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Greek Myths That Have a Religious Background

Greek Mythsby Lauren DeVoe, Demand Media
All Greek myths are religious. These myths were stories about the various gods and heroes that accounted for the creation of the world, the seasonal cycles and other natural phenomena. There are several types of myths found within Greek mythology that are worth noting religiously and culturally.
Origin myths explain how the world was created. In “The Theogony,” Hesiod, one of Greece’s earliest poets, explains that out of chaos came Gaia the earth. Gaia and her husband Uranus had children, a race called the titans. Though powerful, the titans were eventually overthrown by Zeus and the rest of the gods whom the Greeks worshiped. Origin myths also told Greeks how to worship their gods. Regarding Zeus, Pausanias wrote: “There are statues of Zeus, one made by Leokhares and one called Polieus, of the City…Upon the altar of Zeus Polieus they place barley mixed with wheat and leave it unguarded.”
Myths of the ages of history assist in establishing the social order of a society. According to a Greek myth, the Trojan war ended the mythic age and brought mankind into the modern era. It was important for the Greek people to understand the social order of their world and for the kings to trace their genealogy and dynasties. The myth of Io, who was turned into a cow and forced by Hera to wander to Egypt, explains how her descendents later established the royal houses of Thebes and Argos. The myths of ages ensured that Greek culture knew that their leaders were connected to the gods.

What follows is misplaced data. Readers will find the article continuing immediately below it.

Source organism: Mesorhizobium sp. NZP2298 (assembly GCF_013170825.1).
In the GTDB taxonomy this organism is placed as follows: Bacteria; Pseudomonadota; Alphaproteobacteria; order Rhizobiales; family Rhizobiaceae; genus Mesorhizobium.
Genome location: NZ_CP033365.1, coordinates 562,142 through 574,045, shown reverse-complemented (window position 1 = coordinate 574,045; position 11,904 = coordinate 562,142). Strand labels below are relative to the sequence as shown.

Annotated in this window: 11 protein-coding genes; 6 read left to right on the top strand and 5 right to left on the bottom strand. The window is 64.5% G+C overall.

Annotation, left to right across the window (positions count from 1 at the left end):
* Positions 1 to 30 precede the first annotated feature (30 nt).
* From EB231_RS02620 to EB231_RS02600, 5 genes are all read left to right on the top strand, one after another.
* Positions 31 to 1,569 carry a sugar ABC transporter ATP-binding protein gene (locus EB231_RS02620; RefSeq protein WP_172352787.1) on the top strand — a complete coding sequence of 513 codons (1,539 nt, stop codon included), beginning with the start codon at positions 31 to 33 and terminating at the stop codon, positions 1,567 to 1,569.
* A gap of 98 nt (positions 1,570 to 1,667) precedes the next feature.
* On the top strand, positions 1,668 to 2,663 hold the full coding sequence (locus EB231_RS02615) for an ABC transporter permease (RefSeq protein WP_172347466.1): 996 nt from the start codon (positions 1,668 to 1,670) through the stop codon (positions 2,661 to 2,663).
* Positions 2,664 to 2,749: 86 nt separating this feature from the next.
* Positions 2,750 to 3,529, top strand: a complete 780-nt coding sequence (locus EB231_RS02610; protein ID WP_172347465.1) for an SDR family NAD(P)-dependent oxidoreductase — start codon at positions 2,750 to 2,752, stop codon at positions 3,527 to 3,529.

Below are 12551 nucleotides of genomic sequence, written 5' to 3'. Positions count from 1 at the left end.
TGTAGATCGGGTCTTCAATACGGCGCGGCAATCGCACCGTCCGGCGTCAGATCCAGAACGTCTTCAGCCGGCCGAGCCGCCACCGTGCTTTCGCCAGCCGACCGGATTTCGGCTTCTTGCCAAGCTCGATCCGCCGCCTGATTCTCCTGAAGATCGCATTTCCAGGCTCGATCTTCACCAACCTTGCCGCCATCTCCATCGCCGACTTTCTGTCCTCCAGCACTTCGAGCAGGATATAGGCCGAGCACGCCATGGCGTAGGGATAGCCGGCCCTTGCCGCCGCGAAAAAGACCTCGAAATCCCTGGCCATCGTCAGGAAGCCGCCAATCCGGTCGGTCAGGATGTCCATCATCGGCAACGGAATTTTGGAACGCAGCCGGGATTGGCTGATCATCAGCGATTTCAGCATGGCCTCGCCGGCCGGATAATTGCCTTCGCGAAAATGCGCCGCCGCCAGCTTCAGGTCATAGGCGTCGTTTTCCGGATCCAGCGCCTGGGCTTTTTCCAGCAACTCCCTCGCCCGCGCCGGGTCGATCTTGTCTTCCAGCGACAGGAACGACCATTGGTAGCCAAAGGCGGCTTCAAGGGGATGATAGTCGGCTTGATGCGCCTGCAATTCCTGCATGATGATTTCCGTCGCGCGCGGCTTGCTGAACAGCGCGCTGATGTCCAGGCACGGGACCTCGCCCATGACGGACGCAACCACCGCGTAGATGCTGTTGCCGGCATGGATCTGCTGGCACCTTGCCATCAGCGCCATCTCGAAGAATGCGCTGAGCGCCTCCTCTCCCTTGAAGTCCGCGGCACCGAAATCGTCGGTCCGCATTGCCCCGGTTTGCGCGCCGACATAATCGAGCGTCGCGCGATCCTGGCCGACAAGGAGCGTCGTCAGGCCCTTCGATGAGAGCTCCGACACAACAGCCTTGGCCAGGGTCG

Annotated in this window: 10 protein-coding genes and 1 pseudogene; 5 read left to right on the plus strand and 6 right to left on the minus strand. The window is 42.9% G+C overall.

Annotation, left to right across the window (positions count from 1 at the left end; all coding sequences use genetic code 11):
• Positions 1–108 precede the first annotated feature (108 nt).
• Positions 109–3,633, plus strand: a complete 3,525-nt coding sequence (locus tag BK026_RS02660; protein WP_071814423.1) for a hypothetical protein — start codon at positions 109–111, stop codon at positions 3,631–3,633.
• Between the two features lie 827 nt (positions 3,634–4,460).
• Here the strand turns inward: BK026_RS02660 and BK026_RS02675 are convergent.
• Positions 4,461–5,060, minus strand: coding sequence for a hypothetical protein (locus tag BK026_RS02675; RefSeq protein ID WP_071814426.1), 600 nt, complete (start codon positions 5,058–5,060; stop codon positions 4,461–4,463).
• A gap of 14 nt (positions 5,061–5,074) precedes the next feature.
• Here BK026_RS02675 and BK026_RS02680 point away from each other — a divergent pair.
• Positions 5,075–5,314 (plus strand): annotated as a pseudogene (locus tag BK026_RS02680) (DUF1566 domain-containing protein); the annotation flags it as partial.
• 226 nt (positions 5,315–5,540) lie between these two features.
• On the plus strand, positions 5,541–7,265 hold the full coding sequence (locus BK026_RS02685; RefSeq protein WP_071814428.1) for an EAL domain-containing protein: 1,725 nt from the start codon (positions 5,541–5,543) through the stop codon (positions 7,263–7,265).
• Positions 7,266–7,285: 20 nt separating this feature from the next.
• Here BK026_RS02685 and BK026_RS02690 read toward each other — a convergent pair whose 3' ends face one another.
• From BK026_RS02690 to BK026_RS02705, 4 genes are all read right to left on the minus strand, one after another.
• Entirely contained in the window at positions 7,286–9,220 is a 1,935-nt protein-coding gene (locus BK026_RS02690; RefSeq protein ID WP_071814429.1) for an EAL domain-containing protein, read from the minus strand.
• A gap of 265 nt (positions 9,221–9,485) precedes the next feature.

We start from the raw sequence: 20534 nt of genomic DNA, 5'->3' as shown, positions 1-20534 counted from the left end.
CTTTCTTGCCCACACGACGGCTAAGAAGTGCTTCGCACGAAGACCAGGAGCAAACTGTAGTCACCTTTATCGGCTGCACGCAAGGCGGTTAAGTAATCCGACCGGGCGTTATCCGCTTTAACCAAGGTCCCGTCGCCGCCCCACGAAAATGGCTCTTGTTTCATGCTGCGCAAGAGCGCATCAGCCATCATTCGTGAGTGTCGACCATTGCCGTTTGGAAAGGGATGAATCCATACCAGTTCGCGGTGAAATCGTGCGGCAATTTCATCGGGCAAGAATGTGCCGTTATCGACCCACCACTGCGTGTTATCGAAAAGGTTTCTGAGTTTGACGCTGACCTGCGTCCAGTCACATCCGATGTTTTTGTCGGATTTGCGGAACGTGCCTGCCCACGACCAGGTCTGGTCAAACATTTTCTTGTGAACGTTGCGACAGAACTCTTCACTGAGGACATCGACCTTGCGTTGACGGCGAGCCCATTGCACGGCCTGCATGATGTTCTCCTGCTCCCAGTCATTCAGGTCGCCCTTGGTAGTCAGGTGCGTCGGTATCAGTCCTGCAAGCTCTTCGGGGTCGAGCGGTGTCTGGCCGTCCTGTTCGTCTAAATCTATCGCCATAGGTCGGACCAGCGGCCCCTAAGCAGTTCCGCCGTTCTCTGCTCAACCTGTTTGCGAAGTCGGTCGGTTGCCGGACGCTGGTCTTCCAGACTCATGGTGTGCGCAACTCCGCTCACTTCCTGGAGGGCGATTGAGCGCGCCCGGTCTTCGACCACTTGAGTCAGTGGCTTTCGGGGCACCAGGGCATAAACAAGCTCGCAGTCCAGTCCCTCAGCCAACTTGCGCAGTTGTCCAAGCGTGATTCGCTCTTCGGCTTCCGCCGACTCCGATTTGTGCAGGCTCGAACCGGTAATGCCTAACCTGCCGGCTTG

Myths also helped explain the natural phenomena of the Greek world. One of the most famous seasonal renewal myths is the story of Persephone’s kidnapping by Hades. Also found in Hesiod’s “Theogony,” the Hymn to Demeter tells about the goddess Demeter, Persephone’s mother, and her search for Persephone. Demeter’s search caused a great famine on earth while she was searching. The Greeks use this myth to explain why there are four seasons and how humanity learned agriculture.
Myths of heroes show how human institutions were created. To many people today, these are simply stories of great feats or acts, but to the culture that believed in these stories, everything had significance. The myth of Pelops explains the creation of the Olympic games. The story of Pandora shows the reason why mankind has to deal with suffering and illness. These myths assisted people in coping with the world around them.

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